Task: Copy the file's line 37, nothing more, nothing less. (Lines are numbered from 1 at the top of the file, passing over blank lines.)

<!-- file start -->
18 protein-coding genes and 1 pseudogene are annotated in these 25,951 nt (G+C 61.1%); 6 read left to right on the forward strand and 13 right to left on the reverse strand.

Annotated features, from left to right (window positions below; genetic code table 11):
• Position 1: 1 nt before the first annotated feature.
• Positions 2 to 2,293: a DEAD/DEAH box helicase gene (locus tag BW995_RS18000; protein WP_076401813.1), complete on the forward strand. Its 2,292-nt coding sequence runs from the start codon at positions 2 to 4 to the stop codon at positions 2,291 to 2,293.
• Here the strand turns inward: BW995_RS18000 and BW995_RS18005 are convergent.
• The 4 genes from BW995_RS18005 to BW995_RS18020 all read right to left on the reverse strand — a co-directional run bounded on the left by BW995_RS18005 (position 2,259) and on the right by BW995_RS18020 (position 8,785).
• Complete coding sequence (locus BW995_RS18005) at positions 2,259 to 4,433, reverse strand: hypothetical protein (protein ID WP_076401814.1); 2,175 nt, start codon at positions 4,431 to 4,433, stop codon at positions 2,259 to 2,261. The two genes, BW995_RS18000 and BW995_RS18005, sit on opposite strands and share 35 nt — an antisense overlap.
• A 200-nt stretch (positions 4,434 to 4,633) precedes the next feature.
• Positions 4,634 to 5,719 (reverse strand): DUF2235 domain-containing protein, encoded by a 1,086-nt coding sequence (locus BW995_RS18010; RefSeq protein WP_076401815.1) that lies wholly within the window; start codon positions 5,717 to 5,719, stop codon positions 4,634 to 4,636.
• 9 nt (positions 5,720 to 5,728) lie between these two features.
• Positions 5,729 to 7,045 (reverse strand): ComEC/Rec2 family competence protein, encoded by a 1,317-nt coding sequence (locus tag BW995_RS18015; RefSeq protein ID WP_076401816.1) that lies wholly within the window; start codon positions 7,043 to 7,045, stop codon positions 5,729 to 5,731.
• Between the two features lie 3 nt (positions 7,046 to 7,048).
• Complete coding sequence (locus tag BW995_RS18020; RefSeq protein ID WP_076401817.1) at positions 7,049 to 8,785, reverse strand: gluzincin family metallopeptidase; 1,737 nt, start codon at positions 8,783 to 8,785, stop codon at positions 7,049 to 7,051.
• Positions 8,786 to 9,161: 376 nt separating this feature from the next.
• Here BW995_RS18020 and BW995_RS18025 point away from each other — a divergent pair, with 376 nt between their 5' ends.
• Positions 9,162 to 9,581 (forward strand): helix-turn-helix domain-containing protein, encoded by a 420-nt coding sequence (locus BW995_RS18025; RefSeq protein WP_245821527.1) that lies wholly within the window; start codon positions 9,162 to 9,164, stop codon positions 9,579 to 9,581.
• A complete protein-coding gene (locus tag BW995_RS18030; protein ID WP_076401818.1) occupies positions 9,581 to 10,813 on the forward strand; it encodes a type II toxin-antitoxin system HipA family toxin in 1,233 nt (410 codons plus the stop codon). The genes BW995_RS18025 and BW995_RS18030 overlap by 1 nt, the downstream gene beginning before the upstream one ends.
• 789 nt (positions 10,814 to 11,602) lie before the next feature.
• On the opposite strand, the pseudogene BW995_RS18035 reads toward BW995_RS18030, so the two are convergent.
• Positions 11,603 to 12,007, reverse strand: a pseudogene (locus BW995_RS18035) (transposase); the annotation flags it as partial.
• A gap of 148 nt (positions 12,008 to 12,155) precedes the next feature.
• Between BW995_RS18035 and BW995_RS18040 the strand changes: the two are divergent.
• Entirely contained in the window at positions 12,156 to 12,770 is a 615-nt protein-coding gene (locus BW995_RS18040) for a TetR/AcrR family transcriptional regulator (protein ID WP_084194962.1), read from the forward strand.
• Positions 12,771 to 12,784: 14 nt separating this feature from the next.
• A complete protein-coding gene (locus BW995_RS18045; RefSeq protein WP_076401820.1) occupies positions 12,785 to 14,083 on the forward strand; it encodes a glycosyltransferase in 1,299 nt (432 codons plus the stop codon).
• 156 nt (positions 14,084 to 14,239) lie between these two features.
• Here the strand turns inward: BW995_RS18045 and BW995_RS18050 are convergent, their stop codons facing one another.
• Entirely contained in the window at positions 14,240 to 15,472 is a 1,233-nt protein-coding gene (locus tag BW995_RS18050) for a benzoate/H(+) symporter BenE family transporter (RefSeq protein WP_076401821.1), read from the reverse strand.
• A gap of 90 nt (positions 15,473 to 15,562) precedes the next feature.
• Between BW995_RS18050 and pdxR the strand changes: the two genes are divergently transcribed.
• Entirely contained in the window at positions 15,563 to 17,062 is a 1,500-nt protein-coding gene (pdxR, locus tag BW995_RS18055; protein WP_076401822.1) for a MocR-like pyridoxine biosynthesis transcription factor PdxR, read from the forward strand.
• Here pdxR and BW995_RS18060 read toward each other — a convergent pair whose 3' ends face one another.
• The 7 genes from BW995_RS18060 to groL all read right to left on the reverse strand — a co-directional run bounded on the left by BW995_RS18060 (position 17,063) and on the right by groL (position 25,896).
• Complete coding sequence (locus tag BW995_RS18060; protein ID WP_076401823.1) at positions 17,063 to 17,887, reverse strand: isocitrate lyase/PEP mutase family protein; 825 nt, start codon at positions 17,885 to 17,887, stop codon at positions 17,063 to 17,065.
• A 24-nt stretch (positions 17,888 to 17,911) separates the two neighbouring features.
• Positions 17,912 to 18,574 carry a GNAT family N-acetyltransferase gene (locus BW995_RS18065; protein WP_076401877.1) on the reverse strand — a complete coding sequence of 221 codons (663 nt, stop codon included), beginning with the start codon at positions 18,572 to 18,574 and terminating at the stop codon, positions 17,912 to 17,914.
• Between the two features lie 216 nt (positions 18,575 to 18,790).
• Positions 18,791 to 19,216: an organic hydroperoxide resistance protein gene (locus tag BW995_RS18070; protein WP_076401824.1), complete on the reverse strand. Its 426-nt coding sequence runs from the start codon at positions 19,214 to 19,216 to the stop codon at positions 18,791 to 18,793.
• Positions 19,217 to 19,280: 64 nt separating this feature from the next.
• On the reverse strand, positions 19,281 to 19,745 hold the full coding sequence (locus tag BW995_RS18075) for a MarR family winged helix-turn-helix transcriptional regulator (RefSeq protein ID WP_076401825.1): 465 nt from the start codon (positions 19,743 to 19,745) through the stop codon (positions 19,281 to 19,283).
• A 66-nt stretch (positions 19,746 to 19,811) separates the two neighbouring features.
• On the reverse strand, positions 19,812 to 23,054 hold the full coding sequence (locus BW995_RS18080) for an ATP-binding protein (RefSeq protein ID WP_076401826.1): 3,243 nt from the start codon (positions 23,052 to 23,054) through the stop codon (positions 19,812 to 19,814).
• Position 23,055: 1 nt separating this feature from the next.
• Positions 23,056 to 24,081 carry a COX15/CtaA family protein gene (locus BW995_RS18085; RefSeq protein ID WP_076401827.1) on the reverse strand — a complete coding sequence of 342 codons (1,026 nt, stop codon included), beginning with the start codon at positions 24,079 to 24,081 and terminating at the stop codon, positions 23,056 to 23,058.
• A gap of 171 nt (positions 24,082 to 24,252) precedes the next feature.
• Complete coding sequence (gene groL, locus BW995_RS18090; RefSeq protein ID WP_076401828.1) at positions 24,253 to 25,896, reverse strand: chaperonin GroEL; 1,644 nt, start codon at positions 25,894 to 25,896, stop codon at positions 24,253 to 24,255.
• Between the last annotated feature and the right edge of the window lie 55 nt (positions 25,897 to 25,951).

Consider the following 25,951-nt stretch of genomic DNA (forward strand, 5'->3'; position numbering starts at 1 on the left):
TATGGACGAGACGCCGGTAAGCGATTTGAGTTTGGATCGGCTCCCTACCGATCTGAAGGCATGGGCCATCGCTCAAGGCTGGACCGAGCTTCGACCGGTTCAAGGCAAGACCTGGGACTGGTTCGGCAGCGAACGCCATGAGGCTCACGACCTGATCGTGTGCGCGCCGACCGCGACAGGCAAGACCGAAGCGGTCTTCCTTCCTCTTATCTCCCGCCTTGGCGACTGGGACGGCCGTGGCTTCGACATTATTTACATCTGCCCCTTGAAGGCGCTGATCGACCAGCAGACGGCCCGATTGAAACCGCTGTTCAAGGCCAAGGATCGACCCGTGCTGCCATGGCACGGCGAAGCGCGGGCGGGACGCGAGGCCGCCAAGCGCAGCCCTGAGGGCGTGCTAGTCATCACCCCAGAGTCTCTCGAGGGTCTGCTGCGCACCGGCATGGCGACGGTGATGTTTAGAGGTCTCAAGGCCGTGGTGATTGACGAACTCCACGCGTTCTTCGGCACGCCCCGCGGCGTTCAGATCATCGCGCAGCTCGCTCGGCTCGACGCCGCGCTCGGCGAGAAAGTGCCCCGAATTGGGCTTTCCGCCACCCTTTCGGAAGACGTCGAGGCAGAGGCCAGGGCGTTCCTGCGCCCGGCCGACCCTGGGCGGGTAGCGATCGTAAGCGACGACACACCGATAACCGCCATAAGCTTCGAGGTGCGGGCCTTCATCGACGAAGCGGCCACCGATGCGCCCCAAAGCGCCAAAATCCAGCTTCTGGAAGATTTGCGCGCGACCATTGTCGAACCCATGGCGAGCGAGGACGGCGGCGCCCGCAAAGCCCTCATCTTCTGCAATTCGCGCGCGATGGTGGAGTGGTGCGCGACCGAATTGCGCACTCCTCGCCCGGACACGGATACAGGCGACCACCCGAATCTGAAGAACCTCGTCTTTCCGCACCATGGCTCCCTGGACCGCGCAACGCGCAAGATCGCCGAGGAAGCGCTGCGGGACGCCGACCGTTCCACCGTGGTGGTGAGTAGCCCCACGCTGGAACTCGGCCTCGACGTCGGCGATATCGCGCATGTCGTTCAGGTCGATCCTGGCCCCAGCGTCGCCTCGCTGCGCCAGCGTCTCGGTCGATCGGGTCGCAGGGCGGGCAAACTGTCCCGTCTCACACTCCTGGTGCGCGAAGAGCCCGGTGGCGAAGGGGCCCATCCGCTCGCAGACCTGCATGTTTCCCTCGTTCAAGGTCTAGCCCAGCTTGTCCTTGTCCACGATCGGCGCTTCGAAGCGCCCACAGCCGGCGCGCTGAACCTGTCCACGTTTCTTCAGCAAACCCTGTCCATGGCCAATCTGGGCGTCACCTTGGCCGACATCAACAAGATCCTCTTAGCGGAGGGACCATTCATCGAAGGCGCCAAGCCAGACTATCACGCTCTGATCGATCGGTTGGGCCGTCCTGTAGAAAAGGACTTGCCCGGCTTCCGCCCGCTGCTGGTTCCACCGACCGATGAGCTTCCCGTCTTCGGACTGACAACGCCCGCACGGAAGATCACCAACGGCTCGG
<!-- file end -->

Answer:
• Between the two features lie 216 nt (positions 18,575 to 18,790).